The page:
The Bible defines "family" in a narrow sense as the union of one man and one woman in matrimony which is normally blessed with one or several natural or adopted children. In a broad sense, this family also includes any other persons related by blood (the extended family). In the Book of Genesis, we read that in the beginning God created first a man (Adam) to exercise dominion over his creation and subsequently a woman (Eve) as the man's "help mate" (Genesis 2:18, 20). Then, the Scriptures say, "Therefore a man shall leave his father and his mother and hold fast to his wife, and they shall become one flesh" (Genesis 2:24 ESV). This verse sets forth the biblical pattern as it was instituted by God at the beginning: one man is united to one woman in matrimony, and the two form one new natural family. In this regard, "they become one flesh" not only does this refer to the establishment of one new family but also to the husband and wife's sexual union leading to the procreation of offspring. This, in turn, is in keeping with God's original command to the first human couple to "be fruitful and multiply and fill the earth and subdue it and have dominion" over all of creation (Genesis 1:28, ESV).
These aspects of marriage--the complementarity of male and female, and the irreplaceable role of male-female relations in reproducing the human race are all part of the original order of creation, and are evident to all human beings from the enduring order of nature. These common elements of marriage are at the heart of our civil laws defining and regulating marriage. Therefore, people of all cultures and religions, including those who lack faith in God, Christ, or the Bible are capable of participating in the institution of marriage. However, Christians believe that the fullest understanding of God's Will for marriage can be derived from a careful examination of scriptural teachings. It is incumbent upon the church to educate both itself and the larger culture regarding the full breadth and depth of God's intentions for marriage.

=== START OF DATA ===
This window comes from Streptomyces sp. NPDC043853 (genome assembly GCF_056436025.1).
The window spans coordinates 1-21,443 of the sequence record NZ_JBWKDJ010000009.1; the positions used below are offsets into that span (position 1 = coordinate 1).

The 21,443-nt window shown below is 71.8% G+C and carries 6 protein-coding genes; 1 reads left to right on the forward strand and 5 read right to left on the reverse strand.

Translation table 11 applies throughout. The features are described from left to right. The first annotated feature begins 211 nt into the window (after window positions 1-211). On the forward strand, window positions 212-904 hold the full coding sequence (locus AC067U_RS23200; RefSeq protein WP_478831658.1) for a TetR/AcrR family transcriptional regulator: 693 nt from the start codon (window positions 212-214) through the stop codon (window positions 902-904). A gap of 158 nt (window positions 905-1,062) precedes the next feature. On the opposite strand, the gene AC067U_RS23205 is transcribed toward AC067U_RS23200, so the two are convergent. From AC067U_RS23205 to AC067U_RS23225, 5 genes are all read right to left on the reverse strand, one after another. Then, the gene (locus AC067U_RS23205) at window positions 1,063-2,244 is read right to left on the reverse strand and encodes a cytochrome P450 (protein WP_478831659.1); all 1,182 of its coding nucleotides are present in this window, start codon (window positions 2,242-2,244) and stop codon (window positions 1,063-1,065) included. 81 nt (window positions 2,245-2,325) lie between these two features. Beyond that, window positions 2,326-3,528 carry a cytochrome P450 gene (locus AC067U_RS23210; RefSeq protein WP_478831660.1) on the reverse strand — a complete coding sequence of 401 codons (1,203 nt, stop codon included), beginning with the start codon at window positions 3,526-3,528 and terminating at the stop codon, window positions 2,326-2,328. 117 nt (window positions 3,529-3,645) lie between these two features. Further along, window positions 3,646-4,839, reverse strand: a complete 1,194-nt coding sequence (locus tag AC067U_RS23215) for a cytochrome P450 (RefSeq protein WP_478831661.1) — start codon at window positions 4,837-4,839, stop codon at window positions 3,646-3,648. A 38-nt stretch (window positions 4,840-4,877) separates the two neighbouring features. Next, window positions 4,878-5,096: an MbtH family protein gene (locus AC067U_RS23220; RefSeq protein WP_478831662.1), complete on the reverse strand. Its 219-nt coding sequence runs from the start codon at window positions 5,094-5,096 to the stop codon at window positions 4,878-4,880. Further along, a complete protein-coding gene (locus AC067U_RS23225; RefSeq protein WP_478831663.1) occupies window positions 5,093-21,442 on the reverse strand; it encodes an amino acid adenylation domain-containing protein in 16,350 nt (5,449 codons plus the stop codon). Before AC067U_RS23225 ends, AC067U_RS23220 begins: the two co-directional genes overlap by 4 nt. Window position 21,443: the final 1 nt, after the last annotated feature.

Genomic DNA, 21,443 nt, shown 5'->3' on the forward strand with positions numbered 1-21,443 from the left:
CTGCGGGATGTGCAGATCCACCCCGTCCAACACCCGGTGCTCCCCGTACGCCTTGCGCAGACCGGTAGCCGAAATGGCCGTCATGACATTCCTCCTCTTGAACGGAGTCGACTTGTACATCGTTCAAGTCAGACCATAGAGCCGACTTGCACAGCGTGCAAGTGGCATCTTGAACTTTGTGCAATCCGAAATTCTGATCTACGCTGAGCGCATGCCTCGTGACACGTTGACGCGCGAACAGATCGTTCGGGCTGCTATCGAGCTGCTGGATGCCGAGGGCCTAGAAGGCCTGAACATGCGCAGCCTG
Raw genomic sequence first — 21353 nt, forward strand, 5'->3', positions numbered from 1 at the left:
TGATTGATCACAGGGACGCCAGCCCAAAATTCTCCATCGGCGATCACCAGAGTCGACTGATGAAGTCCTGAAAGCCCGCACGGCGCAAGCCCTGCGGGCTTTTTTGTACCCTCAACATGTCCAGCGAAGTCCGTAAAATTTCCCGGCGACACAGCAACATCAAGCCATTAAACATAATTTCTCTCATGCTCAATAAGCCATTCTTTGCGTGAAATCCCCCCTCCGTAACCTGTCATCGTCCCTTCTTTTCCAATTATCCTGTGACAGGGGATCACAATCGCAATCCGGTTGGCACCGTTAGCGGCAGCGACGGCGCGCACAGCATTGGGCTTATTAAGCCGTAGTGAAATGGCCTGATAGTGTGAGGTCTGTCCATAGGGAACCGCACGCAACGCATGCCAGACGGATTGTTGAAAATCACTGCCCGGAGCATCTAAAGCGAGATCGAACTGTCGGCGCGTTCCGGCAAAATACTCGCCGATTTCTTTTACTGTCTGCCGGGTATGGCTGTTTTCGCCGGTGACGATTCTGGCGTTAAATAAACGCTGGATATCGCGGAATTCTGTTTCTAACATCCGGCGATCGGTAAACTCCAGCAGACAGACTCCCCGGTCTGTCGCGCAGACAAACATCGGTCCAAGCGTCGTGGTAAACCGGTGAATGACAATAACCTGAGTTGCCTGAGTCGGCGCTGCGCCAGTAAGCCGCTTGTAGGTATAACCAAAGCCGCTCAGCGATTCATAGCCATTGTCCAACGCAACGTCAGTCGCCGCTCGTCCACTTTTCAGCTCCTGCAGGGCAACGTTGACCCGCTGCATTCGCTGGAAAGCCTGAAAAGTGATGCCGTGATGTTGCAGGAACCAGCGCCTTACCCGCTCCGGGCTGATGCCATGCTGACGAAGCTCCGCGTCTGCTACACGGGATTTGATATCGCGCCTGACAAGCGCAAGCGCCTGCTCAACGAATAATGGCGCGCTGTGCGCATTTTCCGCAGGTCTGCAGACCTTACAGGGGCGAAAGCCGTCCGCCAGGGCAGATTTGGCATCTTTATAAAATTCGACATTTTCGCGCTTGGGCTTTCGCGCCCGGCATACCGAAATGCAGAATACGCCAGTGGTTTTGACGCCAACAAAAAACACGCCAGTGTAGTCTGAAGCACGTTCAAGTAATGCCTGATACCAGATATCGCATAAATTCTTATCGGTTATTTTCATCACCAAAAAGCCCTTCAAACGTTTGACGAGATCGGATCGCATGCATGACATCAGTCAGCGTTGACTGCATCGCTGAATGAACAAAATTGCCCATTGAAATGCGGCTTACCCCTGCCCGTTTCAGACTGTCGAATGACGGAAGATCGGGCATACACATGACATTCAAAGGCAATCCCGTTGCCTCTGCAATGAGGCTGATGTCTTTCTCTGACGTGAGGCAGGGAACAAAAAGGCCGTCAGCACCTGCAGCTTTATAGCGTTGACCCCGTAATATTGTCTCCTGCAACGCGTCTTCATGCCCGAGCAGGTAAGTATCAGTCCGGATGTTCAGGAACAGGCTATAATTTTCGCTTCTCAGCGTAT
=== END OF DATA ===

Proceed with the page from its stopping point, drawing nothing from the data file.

“Marriage: Contract or Covenant?”
Today, marriage and the family are regularly viewed as social conventions that can be entered into and severed by the marital partners at will. As long as a given marriage relationship meets the needs of both individuals involved and is considered advantageous by both sides, the marriage is worth sustaining. If one or both partners decide that they will be better off by breaking up the marriage and entering into a new or better marital union, then they will pursue this new relationship.
However by contrast, the Bible makes it clear that marriage and the family are not human conventions based merely on a temporary consensus and time-honored tradition. Instead, Scripture teaches that family was God's idea and that marriage is a divine, not merely human institution. The implication of this truth is significant indeed, for this means that humans are not free to renegotiate or redefine marriage and the family in any way they choose but that they are called to preserve and respect what has been divinely instituted. This is in keeping with Jesus' words when his contemporaries asked him about the permissibility of divorce: "What therefore God has joined together let not man separate" (Matthew 19:6). For this reason, marriage is far more than a human social contract; it is a divinely instituted covenant.
But what is a "covenant?" In essence, a covenant is a contract between two parties that is established before God as a witness, a contract whose permanence is ultimately safeguarded by none other than God himself. In this sense, marriage is a covenant: it is entered into by the husband and the wife before God as a witness. Because it is ultimately God who has joined the marriage partners together, the husband and the wife vow to each other abiding loyalty and fidelity "till death do us part." Rightly understood, therefore, a marriage entered into before God involves three persons: a husband, a wife, and God. For this reason, it is not self-interest, human advantage, or an unfettered commitment to personal freedom that governs the marriage relationship, but the husband and wife's joint commitment to conduct their marriage based on God's design and sovereign plan.
Therefore, marriage is a covenant, a sacred bond between a man and a woman instituted by and publicly entered into before God. Marriage is not only permanent, sacred, intimate, and mutual; it is also exclusive (Genesis 2:22-25 & 1 Corinthians 7:2-5). This means that no other human relationship must interfere with the marriage commitment between husband and wife.
By: Teresa Durstine